Login  /  Register  | 3 premium articles left before you must register.

State official says new exchange to rid market of bad health insurance plans

By Judy Benson

Publication: The Day

Published December 05. 2012 4:00AM
Experts at forum answer questions about first-ever state-sponsored insurance marketplace

New London - As the state prepares to launch its first-ever health insurance exchange, future customers had a chance Tuesday to learn, among other things, the types of plans that will be offered, how much insurance will cost and how consumers will access the exchange.

"Our vision for the exchange is to take something complicated and confusing and make it easy and understandable," said Kevin Counihan, chief executive officer of the state-sponsored Connecticut Health Insurance Exchange, during a "Healthy Chat" event at Mitchell College attended by about 75 people. "We want to make it simple for people to shop and compare."

The exchange is being set up as an online shopping center for health insurance that will begin enrolling customers in October for plans that will start providing coverage in January 2014. The exchange is being created as the state's response to the federal Affordable Care Act. Along with about 15 other states, Connecticut is opting to build its own rather than default to a federally-created exchange.

The main purpose, Counihan said, will be to provide affordable insurance to the approximately 9.6 percent of state residents who are uninsured. Others, including small businesses and self-employed residents such as Kate Davis of Madison, now paying high rates for inadequate coverage, also will be able to access the exchange.

"We just saw our plan go up $100 a month, and we're already paying 30 percent of our income for insurance," said Davis, who was pleased to learn she may be able to find a better plan on the exchange.

She said she "pays through the nose" for a plan that doesn't even cover routine mammograms, even though she's a breast cancer survivor.

Counihan explained that rates for insurance in the exchange will determined as a percentage of income, with subsidies provided to those with low incomes. The maximum monthly premiums would not exceed 9 percent of monthly income, or about $432 per month for a family of four with an income that's 200 percent of the federal poverty level - about $46,100. There will be four tiers for each plan offered, from the most expensive "platinum" plan that covers 90 percent of health care costs, to the "bronze" plan that covers 60 percent but has the lowest premiums.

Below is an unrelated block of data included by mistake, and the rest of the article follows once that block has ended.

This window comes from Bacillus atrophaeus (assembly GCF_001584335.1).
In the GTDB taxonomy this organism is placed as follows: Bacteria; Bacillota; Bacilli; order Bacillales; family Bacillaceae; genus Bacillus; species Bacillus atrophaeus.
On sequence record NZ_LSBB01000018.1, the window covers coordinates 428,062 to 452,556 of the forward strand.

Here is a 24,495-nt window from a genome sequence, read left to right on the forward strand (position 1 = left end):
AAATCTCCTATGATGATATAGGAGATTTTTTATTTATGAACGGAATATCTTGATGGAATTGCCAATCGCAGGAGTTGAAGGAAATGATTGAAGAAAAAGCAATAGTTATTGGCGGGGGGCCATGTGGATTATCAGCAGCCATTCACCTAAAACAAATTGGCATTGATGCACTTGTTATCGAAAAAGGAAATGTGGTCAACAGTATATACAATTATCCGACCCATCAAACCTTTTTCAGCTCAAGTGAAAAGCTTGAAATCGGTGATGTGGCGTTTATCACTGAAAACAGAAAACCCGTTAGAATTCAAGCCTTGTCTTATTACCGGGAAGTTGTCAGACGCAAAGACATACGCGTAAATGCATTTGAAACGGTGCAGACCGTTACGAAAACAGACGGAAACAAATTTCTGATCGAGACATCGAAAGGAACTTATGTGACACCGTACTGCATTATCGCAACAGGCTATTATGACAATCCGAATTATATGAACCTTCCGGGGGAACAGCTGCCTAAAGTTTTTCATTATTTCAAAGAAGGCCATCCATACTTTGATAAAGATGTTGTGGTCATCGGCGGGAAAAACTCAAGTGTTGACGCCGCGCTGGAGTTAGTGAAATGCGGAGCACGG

There also will be maximum deductible of $2,000 for an individual, $4,000 for a family, and maximum out-of-pocket costs of $5,000 for an individual and $10,000 for a family, he said.

Dr. Stephen Smith, a primary care physician at the Community Health Center, said he is "excited about the exchange, but also apprehensive," because of concerns about affordability. He gave the example of two of his diabetic patients who now have "crappy" insurance that doesn't cover the insulin they need. His patients can't afford to pay for it themselves, he said.

Grant Ritter, one of panelists Tuesday and a member of the board of directors of the exchange, said those with very low incomes will pay only 3 percent of their incomes toward insurance.

"Crappy insurance is more or less going to die," he said. "All the new policies will at least be at the bronze level."

Smith, however, said he didn't think these two patients could afford to pay 30 percent or 40 percent of the cost of their insulin. Later in the forum, he urged Counihan and others from the exchange to use their leverage with insurance companies in the exchange to bring costs down and improve coverage, particularly for specialist care.

"Be the Sears or the Target or the Wal-Mart and get some cojones and start negotiating," he said.

Others, including dental hygienist Beverly Whitford of Old Mystic, said the exchange should ensure that plans cover more than the most basic services, including dental care, nutrition counseling and alternative medicine.

Separate dental coverage will be offered through the exchange, and all the plans will be required to include pediatric dental care, Counihan said.

Tuesday's event was one in a series of forums the exchange is hosting around the state this month. Another series will be offered next year, he said.

j.benson@theday.com

News by Town

Most Recent Poll
The 'grinding' dance style has sparked controversy at East Lyme High School. Should this form of dancing be banned at school dances?
Yes, it's highly suggestive and inappropriate at a school function.
60%
No, teens will be teens. A ban would just encourage them more.
35%
What's grinding? The Charleston is the last dance I learned.
5%
Number of votes: 1118

No current items found